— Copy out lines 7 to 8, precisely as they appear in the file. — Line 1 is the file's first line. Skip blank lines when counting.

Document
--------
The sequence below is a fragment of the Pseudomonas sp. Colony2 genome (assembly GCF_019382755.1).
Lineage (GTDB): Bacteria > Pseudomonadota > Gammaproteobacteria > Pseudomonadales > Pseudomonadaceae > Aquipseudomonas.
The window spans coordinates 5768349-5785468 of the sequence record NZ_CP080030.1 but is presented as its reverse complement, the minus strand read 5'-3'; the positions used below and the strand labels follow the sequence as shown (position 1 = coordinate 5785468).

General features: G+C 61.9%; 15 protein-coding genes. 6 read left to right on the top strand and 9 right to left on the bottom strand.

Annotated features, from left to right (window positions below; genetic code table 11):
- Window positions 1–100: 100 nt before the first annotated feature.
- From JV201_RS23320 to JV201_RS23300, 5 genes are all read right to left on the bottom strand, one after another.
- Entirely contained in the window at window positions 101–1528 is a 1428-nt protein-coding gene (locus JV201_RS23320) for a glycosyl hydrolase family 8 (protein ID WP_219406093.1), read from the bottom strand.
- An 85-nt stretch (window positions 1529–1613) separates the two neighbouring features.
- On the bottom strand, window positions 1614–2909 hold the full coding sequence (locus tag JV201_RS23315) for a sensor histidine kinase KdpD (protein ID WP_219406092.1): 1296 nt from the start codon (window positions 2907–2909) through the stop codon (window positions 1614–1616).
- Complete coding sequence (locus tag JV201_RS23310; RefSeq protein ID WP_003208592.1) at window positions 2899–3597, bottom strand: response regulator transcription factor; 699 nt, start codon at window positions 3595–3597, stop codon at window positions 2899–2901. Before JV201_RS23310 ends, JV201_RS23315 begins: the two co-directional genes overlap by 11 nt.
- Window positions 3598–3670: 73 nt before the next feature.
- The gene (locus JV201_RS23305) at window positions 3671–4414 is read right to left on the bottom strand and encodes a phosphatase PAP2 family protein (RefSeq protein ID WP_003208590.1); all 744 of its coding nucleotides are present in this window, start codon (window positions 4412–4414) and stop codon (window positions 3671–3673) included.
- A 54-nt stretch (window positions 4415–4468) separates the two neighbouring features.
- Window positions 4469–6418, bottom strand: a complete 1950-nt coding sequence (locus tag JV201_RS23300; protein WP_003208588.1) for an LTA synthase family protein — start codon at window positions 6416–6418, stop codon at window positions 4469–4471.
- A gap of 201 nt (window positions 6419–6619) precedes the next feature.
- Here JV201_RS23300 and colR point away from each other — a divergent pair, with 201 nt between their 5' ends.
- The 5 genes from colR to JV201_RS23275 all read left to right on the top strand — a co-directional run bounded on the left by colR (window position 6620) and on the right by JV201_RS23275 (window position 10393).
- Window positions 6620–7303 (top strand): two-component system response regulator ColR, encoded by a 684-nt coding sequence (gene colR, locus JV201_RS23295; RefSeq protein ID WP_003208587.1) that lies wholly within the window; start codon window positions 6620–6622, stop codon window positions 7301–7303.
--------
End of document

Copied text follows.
- From JV201_RS23320 to JV201_RS23300, 5 genes are all read right to left on the bottom strand, one after another.
- Entirely contained in the window at window positions 101–1528 is a 1428-nt protein-coding gene (locus JV201_RS23320) for a glycosyl hydrolase family 8 (protein ID WP_219406093.1), read from the bottom strand.